For Parents Just a venting a smidge

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I am so proud of my dd. She was offered a spot in a new group that the gym is forming called "Stars Fast-Track", where they work extra on strength, conditioning and new skills and they're planning on forming teams in a year from this group. She was one of eight chosen! But, unfortunatly we can't afford the extra expense, so we had to pass. I am so bumbed, but if we want to get our youngest started, we have to save some $$ for her. It's so aggravating that such a wonderful sport can be so expensive. I feel like we're keeping our dd from a great opportunity. In the long run she could make a team I suppose, but still. How awsome to be chosen like that. Plus, my husband thinks that part of being "chosen" is just the gym's way of getting more money out of the parents. That's not really how it is right?! lol. Anyway, thanks for letting me get a little off my chest.
Maybe you can feel both complimented and manipulated, so you and your husband both have a reason to feel what you feel. Of course I can't know how your gym does things, so this is not a comment on them. In general, I've grown leery of special programs, particularly for the youngest kids. Whenever I've seen these, and then been able to check back some years later, most of the kids have left the sport. Too much too soon. I don't doubt it's done with the best of intentions, but it probably isn't the best route to long-term success, and it certainly isn't the only route.

The sport's a marathon, not a sprint. Those who've been successful in the sport are seldom flashes in the pan, but instead have put in the years, properly learned the fundamentals, and grown in the sport through lots of practice and good, solid coaching. Kids who look dynamite at 5 or 6 might be completely different at 15 or 16. Kids who excel at Level 4 might struggle at Level 9. It's not a sport where it's easy to gauge at a young age what type of gymnast the child will be at a later age.

With any gym, look at their track record. Their history is the best predictor of their future. Have they regularly developed athletes who excel in the sport at the highest levels? If so, then the way they trained those girls will likely work with the current youngsters. If they haven't been successful in the past, then a sparkling new program won't change things. The sport's about technique, persistence, repetition, correction. It's not about a single missed opportunity at a young age relegating the child to a gymnastics' life of mediocrity. The sport, and the children, are more resilient than that.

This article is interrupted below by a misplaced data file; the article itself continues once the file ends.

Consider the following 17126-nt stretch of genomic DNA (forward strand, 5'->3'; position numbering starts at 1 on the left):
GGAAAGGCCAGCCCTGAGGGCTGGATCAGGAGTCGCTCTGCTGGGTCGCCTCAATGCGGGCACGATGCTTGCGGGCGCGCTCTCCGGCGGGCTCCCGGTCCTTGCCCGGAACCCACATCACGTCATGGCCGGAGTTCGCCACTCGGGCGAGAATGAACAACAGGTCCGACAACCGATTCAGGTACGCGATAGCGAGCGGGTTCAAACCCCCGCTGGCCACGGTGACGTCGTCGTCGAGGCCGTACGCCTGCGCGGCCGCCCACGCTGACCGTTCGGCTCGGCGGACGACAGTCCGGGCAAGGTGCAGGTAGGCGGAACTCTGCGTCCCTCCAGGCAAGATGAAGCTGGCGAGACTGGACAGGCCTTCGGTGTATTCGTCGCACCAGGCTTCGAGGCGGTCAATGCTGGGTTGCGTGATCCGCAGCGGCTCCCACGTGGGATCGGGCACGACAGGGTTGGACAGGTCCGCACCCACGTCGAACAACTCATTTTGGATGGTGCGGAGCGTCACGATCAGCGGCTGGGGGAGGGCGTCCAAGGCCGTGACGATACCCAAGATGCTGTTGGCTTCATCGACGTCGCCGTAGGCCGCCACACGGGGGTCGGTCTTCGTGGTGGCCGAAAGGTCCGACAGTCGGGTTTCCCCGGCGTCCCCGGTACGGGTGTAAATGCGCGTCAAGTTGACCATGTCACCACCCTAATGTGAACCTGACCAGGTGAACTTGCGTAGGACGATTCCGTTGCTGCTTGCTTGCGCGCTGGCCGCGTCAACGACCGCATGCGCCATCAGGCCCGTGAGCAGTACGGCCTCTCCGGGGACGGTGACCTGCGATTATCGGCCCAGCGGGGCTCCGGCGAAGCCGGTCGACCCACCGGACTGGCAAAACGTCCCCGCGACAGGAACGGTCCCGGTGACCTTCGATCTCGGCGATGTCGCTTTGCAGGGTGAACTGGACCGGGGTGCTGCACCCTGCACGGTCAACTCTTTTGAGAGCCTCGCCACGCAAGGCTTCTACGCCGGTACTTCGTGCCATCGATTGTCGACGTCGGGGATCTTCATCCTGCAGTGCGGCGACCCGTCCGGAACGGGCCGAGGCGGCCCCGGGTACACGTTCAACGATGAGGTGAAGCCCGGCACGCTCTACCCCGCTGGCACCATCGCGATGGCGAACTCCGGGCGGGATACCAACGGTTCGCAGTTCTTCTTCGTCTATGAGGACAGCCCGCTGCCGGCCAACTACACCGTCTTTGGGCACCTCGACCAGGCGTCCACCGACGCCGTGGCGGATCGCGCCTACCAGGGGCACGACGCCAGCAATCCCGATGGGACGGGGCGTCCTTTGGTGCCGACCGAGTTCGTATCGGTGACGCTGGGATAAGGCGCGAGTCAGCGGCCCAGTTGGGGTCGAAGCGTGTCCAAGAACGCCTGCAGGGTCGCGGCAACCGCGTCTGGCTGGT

Wow, thanks for that. You've put it into a good perspective for me. :)
First off- Congratulations to your daughter on the invite! She should be very proud of herself.

I started gymnastics at age 5 in a club, and came from a big family where $ was always tight. When team was mentioned my parents knew it was not possible and I ended up having to quit club at that time. I went back when I was 10 but could not stay in long, I eventually joined our school teams with an amazing coach who helped us to work out all year round. As much as I would have loved to stay competitive and thought it was the end of the world when I couldnt, I had an amazing gymnastics career and competed in College until I was 21. Who knows how long I would have been in if I started on the team at 5 and if I would have the love for the sport as I do now. We as parents do what we can, and paying the bills is far more important than an additional gymnastics class and will be what is remembered by her as she grows up.

On the other side, a Gymnastics Club is a business and in some way gyms use every class and student to generate more income and they know that parents have a hard time saying no when they are told that their child is one of the best! But it in no way takes away from the accomplishment and hard work your daughter has shown to deserve the invite.
Dazed, I can't add to what Mac said---it was written quite well. Since you said this is a new group they are starting at the gym and they hope to form teams in a year, then see how it all plays out. It may be successful or it may fall flat. Watch some of the classes and keep in touch with those coaches----you can evaluate if this is something worth putting money aside for or not.

One option if both dds are taking classes is to ask if there are any part time jobs at the gym. I know parents that work the front desk, do cleaning, work birthday parties etc. and instead of getting a salary, they get reduction in their child's tuition. It might be something worth asking about.

Does your hubby have a point? Sure. All sports are businesses. This is a new program this gym wants to get up and running so they may go a little overboard trying to get parents to sign up for it(not saying your dd isn't ready!). My daughter didn't even start pre-team until she was 7---we were clueless about competitive gymnastics. Now, just barely 11 she is training as a definite L7 possible L8 for the season starting in Jan. If they really love it and are willing to commit to all the hours, you'll see alot of success and hopefully your dd will be around when she's 16.
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